Jennifer Hudson’s Brave Return | Beyonce, Etta James, & The New Yorker
Jennifer Hudson’s Brave Return
Jennifer Hudson is back in the “Spotlight.”
A few months after a horrible family tragedy, Hudson rehearsed yesterday afternoon at the Beverly Hilton Hotel for tomorrow night’s Clive Davis' annual pre-Grammy gala.
Hudson sang her hit “Spotlight” twice, once for practice and then again for TV camera crews who were shooting background material for interviews they’d already taped with Davis.
Each time, miraculously, her voice sounded richer and better than ever. And don’t worry: even though the Super Bowl broadcast used a pre-taped version of Hudson’s “Star Spangled Banner,” the Oscar winner can sing, sing, sing. There was nothing lip-synched in the Hilton ballroom, that’s for sure. If anything, the Super Bowl episode was because of the exigencies of being outside in uncertain weather.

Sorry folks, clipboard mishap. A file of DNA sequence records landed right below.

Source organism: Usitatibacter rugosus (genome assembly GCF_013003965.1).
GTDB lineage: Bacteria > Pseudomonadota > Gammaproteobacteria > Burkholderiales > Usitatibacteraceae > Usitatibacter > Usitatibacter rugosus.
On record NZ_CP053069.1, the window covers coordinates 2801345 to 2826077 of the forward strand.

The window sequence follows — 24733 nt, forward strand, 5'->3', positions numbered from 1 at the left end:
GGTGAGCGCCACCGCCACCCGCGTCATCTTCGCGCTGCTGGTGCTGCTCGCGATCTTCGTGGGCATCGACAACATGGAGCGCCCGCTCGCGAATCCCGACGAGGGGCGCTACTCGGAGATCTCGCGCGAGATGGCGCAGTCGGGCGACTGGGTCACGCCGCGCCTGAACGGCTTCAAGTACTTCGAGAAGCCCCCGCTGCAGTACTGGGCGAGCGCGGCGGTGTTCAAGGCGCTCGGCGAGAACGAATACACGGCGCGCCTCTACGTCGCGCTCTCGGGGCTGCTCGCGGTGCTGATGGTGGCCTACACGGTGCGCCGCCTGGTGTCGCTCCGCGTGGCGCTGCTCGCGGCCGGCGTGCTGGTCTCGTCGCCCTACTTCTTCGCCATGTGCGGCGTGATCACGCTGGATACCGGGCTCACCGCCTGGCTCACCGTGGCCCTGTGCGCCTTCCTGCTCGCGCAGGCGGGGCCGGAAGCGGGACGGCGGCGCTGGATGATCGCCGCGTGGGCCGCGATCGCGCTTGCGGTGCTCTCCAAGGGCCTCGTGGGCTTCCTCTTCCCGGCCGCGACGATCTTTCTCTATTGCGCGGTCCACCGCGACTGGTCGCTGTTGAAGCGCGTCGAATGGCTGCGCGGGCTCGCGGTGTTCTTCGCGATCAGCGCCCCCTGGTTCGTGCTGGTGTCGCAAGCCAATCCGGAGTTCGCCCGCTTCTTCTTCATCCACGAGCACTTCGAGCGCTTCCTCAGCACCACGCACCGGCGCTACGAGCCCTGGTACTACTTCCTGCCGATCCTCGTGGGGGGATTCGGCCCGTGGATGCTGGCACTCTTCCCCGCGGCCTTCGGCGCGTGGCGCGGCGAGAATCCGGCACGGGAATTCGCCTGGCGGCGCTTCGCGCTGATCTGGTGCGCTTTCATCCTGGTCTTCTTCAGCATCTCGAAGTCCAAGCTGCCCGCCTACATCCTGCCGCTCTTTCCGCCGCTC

Hudson has to be commended for doing anything in public right now, given what she’s been through. But it seems like going back to work, even a little bit, is a realistic distraction. When the star filled audience at Davis’s party tomorrow night even sees her, let alone hears her, there’s going to be a standing ovation like never before.
There should be a couple of those, anyway, in the hyperbole department, because tomorrow night’s other emotion-filled appearance will be by Whitney Houston. Yesterday the band – with a lot of Houston’s regular musicians—rehearsed a couple of her songs including “I’m Every Woman.” Houston was seen late in the afternoon checking out the stage and the ballroom; she has her own private rehearsal set to go, and a triumphant return performance lined up for tomorrow night.